Recent research in Svalbard has provided compelling evidence for early Holocene glacier advances during a time when marine bivalves indicate that the surrounding seas were warm. The overall aim of this project is to reconstruct the Holocene climate and glacial history of northeast Spitsbergen, using a holistic approach that includes collection and...
Conference Paper
Full-text available
Arctic precipitation is predicted to increase the coming century, proposed to be caused by atmospheric circulation changes or reduction in sea ice and resulting enhanced local surface evaporation. We aim to determine the mechanisms behind Arctic precipitation isotope variation in the past. In this study, leaf wax biomarkers are used to reconstruct...
Article
Subarctic permafrost peatlands are important soil organic carbon pools, and improved knowledge about peat properties and peatland sensitivity to past climate change is essential when predicting future response to a warmer climate and associated feedback mechanisms. In this study, Holocene peatland development and permafrost dynamics of four subarct...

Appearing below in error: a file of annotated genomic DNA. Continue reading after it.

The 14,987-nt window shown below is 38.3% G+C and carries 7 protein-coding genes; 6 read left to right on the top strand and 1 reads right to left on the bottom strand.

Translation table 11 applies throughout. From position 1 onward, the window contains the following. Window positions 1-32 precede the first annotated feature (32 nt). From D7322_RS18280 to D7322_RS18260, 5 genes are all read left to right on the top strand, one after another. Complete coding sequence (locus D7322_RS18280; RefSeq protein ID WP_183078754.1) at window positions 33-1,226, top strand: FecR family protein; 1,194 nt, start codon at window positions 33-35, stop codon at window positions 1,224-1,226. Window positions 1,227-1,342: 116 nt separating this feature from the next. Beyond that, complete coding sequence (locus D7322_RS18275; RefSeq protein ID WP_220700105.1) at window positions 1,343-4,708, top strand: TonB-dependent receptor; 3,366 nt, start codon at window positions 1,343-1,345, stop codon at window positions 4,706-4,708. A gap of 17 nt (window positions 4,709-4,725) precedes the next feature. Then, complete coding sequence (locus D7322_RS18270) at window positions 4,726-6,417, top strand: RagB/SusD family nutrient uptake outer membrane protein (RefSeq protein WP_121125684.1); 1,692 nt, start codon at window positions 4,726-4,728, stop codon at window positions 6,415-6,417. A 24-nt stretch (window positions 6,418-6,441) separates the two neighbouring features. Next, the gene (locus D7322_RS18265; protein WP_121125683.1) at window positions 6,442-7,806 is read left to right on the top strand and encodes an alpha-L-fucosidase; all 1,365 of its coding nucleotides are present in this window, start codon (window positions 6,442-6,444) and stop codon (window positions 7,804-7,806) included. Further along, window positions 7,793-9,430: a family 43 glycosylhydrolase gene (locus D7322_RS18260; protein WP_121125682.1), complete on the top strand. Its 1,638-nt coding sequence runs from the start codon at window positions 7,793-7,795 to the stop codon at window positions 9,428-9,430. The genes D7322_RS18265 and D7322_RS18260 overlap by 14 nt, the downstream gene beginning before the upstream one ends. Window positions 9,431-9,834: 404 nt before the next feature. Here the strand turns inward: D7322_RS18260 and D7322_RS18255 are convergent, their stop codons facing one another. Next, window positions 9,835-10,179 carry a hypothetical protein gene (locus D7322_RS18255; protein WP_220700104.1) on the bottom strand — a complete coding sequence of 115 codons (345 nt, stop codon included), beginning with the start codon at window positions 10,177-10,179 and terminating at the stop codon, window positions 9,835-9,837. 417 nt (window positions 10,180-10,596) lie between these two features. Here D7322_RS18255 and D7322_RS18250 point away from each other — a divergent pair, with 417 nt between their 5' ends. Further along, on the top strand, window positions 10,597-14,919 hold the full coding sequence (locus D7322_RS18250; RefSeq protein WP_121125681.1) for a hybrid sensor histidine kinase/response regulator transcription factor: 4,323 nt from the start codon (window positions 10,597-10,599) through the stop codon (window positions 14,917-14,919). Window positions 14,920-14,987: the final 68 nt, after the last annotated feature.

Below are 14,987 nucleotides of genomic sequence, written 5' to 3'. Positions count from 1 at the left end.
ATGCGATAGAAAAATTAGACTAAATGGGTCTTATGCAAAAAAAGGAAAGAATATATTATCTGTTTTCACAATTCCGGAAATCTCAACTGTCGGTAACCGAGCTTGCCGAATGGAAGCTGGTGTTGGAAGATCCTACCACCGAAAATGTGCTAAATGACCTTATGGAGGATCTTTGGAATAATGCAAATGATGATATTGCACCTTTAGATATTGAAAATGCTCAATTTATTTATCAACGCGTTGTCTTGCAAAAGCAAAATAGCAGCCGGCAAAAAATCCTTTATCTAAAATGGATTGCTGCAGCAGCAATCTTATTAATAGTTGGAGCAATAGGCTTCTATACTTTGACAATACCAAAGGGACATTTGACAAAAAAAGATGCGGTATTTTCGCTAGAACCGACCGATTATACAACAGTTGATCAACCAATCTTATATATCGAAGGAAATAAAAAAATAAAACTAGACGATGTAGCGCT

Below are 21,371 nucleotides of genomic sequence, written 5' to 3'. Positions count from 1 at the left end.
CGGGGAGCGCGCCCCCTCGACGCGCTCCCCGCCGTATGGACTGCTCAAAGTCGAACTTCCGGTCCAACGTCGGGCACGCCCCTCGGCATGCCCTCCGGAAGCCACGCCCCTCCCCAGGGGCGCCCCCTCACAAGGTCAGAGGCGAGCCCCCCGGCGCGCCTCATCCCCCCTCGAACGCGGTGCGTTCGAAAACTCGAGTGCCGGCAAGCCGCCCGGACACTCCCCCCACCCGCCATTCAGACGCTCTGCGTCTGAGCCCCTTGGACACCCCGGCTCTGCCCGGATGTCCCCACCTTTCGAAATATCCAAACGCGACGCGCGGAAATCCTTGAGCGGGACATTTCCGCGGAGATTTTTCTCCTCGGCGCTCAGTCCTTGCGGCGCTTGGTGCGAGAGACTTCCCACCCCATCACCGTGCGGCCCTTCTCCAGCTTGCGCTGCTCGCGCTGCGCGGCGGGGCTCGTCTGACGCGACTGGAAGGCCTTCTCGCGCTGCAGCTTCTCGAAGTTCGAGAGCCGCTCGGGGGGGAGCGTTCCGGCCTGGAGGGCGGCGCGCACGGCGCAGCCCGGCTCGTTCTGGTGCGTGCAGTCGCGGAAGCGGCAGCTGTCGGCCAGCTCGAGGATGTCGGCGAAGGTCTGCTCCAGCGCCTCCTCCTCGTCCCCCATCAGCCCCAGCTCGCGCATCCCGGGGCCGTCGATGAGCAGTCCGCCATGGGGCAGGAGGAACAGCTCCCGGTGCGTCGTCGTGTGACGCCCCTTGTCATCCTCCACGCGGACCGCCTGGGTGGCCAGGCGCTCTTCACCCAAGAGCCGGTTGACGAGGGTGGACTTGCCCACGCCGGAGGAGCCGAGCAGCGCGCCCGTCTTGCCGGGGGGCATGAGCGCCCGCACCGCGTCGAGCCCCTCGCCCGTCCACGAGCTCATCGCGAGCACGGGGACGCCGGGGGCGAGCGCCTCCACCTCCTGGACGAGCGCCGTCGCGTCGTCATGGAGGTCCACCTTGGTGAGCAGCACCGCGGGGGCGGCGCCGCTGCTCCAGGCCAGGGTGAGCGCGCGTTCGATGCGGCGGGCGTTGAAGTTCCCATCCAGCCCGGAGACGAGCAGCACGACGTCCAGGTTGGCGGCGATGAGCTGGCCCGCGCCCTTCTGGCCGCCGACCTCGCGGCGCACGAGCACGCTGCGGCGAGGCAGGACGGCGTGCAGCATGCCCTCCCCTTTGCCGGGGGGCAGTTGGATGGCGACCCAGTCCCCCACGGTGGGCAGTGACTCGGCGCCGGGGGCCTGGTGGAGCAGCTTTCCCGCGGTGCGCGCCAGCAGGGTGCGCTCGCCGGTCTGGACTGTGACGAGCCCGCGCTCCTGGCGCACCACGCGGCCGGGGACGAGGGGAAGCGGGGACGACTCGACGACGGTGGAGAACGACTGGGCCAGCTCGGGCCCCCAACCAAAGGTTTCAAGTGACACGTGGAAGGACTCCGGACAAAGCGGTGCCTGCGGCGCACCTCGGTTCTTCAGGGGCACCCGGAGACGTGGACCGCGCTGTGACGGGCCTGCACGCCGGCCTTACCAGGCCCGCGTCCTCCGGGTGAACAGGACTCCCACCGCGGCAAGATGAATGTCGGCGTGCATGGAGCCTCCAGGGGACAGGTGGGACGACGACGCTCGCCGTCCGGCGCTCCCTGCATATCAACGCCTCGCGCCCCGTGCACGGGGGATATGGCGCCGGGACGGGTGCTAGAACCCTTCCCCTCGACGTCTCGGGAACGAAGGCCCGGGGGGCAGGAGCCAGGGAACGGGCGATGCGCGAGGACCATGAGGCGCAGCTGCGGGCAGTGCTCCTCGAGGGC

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Projects

Projects (2)
Project
Lake sediments are reliable archives for local and regional past environmental changes as they offer a wide variety of proxies that can be studied in lake sediment cores. In Iceland, tephra layers play a key role in the study of lake sediments where they serve as a powerful dating tool as well as recording past volcanic activity. The objective of this project is to shed light on explosive volcanic activity and glacier dynamics in the central highlands of Iceland by investigating sediment cores from lakes on a NE-SW transect south of the Hofsjökull ice cap and Mt. Kerlingarfjöll. The main focus of the project will be on tephrostratigraphy and –chronology involving the documentation of core stratigraphy as well as sampling and chemical analysis of tephra layers. The project will be central to the work of reconstructing past volcanic activity, glacier dynamics and environmental changes in the study area.